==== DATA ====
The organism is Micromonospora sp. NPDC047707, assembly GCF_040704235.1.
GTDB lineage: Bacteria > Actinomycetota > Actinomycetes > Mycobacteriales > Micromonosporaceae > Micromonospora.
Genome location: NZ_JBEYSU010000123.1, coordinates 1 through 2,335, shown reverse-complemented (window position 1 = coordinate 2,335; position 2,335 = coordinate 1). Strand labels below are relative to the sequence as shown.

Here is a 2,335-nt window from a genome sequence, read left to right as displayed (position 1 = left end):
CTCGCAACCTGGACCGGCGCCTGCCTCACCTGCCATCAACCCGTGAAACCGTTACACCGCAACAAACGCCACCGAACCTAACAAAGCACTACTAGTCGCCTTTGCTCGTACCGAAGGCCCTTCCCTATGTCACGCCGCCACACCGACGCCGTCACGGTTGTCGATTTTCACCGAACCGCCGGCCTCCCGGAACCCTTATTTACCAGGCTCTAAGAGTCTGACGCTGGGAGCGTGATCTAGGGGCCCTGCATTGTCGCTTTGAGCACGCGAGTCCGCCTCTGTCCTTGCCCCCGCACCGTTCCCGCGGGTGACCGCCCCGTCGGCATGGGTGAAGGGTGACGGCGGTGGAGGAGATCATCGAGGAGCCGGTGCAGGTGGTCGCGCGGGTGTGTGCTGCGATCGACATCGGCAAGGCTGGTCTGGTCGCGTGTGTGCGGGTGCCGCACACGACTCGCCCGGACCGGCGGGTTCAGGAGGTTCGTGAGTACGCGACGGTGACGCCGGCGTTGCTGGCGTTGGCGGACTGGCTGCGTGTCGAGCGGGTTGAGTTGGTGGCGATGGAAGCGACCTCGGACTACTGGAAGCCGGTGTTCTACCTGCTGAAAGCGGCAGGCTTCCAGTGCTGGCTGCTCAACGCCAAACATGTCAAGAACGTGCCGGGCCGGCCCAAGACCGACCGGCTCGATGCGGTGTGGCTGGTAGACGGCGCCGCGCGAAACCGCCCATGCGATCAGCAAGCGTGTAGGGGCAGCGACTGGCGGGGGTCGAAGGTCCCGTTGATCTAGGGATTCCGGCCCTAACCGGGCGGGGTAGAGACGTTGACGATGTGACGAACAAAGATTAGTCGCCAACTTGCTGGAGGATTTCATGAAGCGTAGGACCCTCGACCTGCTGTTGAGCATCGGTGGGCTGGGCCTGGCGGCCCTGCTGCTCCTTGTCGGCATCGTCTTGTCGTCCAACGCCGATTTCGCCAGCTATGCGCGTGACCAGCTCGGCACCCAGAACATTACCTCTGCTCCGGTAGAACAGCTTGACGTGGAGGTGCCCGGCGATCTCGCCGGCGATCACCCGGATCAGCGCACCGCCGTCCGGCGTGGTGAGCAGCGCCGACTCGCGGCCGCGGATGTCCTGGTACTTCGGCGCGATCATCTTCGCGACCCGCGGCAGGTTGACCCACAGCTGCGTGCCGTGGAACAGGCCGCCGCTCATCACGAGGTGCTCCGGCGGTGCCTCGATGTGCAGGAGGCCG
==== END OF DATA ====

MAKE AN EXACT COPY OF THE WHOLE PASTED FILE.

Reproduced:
The organism is Micromonospora sp. NPDC047707, assembly GCF_040704235.1.
GTDB lineage: Bacteria > Actinomycetota > Actinomycetes > Mycobacteriales > Micromonosporaceae > Micromonospora.
Genome location: NZ_JBEYSU010000123.1, coordinates 1 through 2,335, shown reverse-complemented (window position 1 = coordinate 2,335; position 2,335 = coordinate 1). Strand labels below are relative to the sequence as shown.

Here is a 2,335-nt window from a genome sequence, read left to right as displayed (position 1 = left end):
CTCGCAACCTGGACCGGCGCCTGCCTCACCTGCCATCAACCCGTGAAACCGTTACACCGCAACAAACGCCACCGAACCTAACAAAGCACTACTAGTCGCCTTTGCTCGTACCGAAGGCCCTTCCCTATGTCACGCCGCCACACCGACGCCGTCACGGTTGTCGATTTTCACCGAACCGCCGGCCTCCCGGAACCCTTATTTACCAGGCTCTAAGAGTCTGACGCTGGGAGCGTGATCTAGGGGCCCTGCATTGTCGCTTTGAGCACGCGAGTCCGCCTCTGTCCTTGCCCCCGCACCGTTCCCGCGGGTGACCGCCCCGTCGGCATGGGTGAAGGGTGACGGCGGTGGAGGAGATCATCGAGGAGCCGGTGCAGGTGGTCGCGCGGGTGTGTGCTGCGATCGACATCGGCAAGGCTGGTCTGGTCGCGTGTGTGCGGGTGCCGCACACGACTCGCCCGGACCGGCGGGTTCAGGAGGTTCGTGAGTACGCGACGGTGACGCCGGCGTTGCTGGCGTTGGCGGACTGGCTGCGTGTCGAGCGGGTTGAGTTGGTGGCGATGGAAGCGACCTCGGACTACTGGAAGCCGGTGTTCTACCTGCTGAAAGCGGCAGGCTTCCAGTGCTGGCTGCTCAACGCCAAACATGTCAAGAACGTGCCGGGCCGGCCCAAGACCGACCGGCTCGATGCGGTGTGGCTGGTAGACGGCGCCGCGCGAAACCGCCCATGCGATCAGCAAGCGTGTAGGGGCAGCGACTGGCGGGGGTCGAAGGTCCCGTTGATCTAGGGATTCCGGCCCTAACCGGGCGGGGTAGAGACGTTGACGATGTGACGAACAAAGATTAGTCGCCAACTTGCTGGAGGATTTCATGAAGCGTAGGACCCTCGACCTGCTGTTGAGCATCGGTGGGCTGGGCCTGGCGGCCCTGCTGCTCCTTGTCGGCATCGTCTTGTCGTCCAACGCCGATTTCGCCAGCTATGCGCGTGACCAGCTCGGCACCCAGAACATTACCTCTGCTCCGGTAGAACAGCTTGACGTGGAGGTGCCCGGCGATCTCGCCGGCGATCACCCGGATCAGCGCACCGCCGTCCGGCGTGGTGAGCAGCGCCGACTCGCGGCCGCGGATGTCCTGGTACTTCGGCGCGATCATCTTCGCGACCCGCGGCAGGTTGACCCACAGCTGCGTGCCGTGGAACAGGCCGCCGCTCATCACGAGGTGCTCCGGCGGTGCCTCGATGTGCAGGAGGCCG